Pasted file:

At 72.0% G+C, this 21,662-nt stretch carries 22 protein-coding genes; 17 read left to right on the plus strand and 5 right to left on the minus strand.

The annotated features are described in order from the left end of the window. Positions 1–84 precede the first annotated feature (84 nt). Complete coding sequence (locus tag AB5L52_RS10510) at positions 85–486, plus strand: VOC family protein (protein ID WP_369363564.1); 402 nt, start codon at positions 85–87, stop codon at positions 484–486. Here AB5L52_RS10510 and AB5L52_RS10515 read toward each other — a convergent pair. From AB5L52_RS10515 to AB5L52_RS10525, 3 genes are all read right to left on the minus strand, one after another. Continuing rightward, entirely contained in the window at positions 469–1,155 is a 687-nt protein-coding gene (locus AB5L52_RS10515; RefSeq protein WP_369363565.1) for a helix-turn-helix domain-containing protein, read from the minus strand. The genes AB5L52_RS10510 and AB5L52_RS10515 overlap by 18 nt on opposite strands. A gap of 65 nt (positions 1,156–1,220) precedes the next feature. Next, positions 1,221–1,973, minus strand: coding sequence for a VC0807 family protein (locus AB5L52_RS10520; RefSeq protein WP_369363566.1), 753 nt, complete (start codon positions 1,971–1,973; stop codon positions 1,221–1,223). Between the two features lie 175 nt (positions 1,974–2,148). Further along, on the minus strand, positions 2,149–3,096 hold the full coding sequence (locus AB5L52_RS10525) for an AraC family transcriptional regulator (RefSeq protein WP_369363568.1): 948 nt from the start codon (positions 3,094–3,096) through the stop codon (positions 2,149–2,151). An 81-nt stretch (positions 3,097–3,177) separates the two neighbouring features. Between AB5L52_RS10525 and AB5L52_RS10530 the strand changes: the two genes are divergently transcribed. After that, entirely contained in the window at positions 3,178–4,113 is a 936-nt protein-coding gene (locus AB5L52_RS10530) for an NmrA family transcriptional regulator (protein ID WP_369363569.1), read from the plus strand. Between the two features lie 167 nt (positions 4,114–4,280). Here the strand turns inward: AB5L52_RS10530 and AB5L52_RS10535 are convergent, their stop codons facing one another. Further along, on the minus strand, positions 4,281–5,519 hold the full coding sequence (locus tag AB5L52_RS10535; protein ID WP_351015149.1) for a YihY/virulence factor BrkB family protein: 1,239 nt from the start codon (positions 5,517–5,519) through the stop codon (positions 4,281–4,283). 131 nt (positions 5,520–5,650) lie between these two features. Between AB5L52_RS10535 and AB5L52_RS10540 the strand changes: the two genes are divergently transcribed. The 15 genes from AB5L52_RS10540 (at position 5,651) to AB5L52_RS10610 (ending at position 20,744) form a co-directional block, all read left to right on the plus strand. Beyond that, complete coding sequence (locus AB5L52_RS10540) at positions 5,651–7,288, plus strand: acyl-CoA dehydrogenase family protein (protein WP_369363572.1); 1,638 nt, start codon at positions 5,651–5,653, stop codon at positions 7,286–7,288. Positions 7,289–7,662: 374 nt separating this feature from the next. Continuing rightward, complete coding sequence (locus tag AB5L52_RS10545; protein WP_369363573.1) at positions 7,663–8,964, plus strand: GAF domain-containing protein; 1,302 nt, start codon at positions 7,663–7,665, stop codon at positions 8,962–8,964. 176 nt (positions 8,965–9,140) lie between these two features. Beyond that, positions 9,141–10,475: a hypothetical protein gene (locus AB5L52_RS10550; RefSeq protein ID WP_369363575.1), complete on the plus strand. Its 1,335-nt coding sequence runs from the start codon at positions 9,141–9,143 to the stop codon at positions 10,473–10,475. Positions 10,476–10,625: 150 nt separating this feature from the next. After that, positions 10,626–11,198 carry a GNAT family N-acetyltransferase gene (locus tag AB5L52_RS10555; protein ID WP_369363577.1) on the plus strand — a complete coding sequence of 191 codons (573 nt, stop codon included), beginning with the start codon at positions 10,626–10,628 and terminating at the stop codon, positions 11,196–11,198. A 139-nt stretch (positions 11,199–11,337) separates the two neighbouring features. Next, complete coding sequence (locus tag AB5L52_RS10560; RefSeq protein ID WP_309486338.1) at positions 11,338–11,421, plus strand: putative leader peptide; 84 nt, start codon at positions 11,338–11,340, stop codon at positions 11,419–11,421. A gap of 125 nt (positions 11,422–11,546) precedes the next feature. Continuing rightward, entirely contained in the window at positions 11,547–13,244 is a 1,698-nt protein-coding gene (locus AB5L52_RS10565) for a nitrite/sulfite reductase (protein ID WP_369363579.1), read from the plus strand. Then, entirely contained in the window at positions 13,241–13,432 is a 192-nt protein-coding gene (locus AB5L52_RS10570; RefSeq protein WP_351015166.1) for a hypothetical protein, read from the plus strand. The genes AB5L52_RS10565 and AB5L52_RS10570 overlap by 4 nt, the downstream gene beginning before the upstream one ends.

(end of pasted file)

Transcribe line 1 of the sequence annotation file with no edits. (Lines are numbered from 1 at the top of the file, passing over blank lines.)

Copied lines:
At 72.0% G+C, this 21,662-nt stretch carries 22 protein-coding genes; 17 read left to right on the plus strand and 5 right to left on the minus strand.